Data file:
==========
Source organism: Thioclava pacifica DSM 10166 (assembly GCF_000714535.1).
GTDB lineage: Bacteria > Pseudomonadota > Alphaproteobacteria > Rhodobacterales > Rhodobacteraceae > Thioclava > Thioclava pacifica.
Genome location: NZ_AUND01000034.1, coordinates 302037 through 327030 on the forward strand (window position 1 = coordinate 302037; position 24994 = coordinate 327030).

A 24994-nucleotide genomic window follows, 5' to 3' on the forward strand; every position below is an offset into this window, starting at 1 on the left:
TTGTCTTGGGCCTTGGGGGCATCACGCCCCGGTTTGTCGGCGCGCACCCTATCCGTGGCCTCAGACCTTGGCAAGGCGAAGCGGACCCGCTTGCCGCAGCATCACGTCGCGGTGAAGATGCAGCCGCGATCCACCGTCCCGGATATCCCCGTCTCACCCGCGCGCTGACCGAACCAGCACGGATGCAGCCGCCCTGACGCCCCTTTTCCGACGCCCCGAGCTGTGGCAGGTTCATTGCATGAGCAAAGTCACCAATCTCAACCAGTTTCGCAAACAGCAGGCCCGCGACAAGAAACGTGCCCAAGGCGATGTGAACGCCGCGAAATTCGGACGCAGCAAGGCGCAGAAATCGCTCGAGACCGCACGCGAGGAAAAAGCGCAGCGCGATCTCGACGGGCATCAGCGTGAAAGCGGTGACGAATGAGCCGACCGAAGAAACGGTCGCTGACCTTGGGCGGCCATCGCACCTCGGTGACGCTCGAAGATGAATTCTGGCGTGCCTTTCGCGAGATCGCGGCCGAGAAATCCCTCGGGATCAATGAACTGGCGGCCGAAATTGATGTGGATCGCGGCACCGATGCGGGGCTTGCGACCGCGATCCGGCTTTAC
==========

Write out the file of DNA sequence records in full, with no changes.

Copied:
Source organism: Thioclava pacifica DSM 10166 (assembly GCF_000714535.1).
GTDB lineage: Bacteria > Pseudomonadota > Alphaproteobacteria > Rhodobacterales > Rhodobacteraceae > Thioclava > Thioclava pacifica.
Genome location: NZ_AUND01000034.1, coordinates 302037 through 327030 on the forward strand (window position 1 = coordinate 302037; position 24994 = coordinate 327030).

A 24994-nucleotide genomic window follows, 5' to 3' on the forward strand; every position below is an offset into this window, starting at 1 on the left:
TTGTCTTGGGCCTTGGGGGCATCACGCCCCGGTTTGTCGGCGCGCACCCTATCCGTGGCCTCAGACCTTGGCAAGGCGAAGCGGACCCGCTTGCCGCAGCATCACGTCGCGGTGAAGATGCAGCCGCGATCCACCGTCCCGGATATCCCCGTCTCACCCGCGCGCTGACCGAACCAGCACGGATGCAGCCGCCCTGACGCCCCTTTTCCGACGCCCCGAGCTGTGGCAGGTTCATTGCATGAGCAAAGTCACCAATCTCAACCAGTTTCGCAAACAGCAGGCCCGCGACAAGAAACGTGCCCAAGGCGATGTGAACGCCGCGAAATTCGGACGCAGCAAGGCGCAGAAATCGCTCGAGACCGCACGCGAGGAAAAAGCGCAGCGCGATCTCGACGGGCATCAGCGTGAAAGCGGTGACGAATGAGCCGACCGAAGAAACGGTCGCTGACCTTGGGCGGCCATCGCACCTCGGTGACGCTCGAAGATGAATTCTGGCGTGCCTTTCGCGAGATCGCGGCCGAGAAATCCCTCGGGATCAATGAACTGGCGGCCGAAATTGATGTGGATCGCGGCACCGATGCGGGGCTTGCGACCGCGATCCGGCTTTAC